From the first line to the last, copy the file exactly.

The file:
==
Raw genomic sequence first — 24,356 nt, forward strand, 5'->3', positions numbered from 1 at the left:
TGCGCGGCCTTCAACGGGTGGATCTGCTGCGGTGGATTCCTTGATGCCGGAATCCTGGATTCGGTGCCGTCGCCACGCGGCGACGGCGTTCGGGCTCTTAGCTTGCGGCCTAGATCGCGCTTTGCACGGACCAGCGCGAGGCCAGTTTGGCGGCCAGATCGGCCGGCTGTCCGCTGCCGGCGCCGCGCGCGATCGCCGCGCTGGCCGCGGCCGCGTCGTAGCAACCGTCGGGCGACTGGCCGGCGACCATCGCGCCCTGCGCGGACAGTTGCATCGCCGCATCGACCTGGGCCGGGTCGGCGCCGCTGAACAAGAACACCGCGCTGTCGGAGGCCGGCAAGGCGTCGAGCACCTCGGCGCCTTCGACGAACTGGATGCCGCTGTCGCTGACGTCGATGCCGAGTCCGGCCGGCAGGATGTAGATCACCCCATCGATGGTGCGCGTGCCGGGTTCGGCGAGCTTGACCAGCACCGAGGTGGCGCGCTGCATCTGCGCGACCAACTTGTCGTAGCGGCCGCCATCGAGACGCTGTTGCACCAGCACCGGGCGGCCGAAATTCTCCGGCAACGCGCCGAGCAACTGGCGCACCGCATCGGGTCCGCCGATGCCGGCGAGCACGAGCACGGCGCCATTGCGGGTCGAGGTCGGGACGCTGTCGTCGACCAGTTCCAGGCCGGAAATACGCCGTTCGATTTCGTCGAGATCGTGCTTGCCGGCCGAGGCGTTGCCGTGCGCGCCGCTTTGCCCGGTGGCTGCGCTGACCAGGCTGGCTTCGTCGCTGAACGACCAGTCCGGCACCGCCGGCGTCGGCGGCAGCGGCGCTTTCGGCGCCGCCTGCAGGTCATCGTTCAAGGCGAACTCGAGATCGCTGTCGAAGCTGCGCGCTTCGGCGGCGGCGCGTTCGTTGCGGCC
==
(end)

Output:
Raw genomic sequence first — 24,356 nt, forward strand, 5'->3', positions numbered from 1 at the left:
TGCGCGGCCTTCAACGGGTGGATCTGCTGCGGTGGATTCCTTGATGCCGGAATCCTGGATTCGGTGCCGTCGCCACGCGGCGACGGCGTTCGGGCTCTTAGCTTGCGGCCTAGATCGCGCTTTGCACGGACCAGCGCGAGGCCAGTTTGGCGGCCAGATCGGCCGGCTGTCCGCTGCCGGCGCCGCGCGCGATCGCCGCGCTGGCCGCGGCCGCGTCGTAGCAACCGTCGGGCGACTGGCCGGCGACCATCGCGCCCTGCGCGGACAGTTGCATCGCCGCATCGACCTGGGCCGGGTCGGCGCCGCTGAACAAGAACACCGCGCTGTCGGAGGCCGGCAAGGCGTCGAGCACCTCGGCGCCTTCGACGAACTGGATGCCGCTGTCGCTGACGTCGATGCCGAGTCCGGCCGGCAGGATGTAGATCACCCCATCGATGGTGCGCGTGCCGGGTTCGGCGAGCTTGACCAGCACCGAGGTGGCGCGCTGCATCTGCGCGACCAACTTGTCGTAGCGGCCGCCATCGAGACGCTGTTGCACCAGCACCGGGCGGCCGAAATTCTCCGGCAACGCGCCGAGCAACTGGCGCACCGCATCGGGTCCGCCGATGCCGGCGAGCACGAGCACGGCGCCATTGCGGGTCGAGGTCGGGACGCTGTCGTCGACCAGTTCCAGGCCGGAAATACGCCGTTCGATTTCGTCGAGATCGTGCTTGCCGGCCGAGGCGTTGCCGTGCGCGCCGCTTTGCCCGGTGGCTGCGCTGACCAGGCTGGCTTCGTCGCTGAACGACCAGTCCGGCACCGCCGGCGTCGGCGGCAGCGGCGCTTTCGGCGCCGCCTGCAGGTCATCGTTCAAGGCGAACTCGAGATCGCTGTCGAAGCTGCGCGCTTCGGCGGCGGCGCGTTCGTTGCGGCC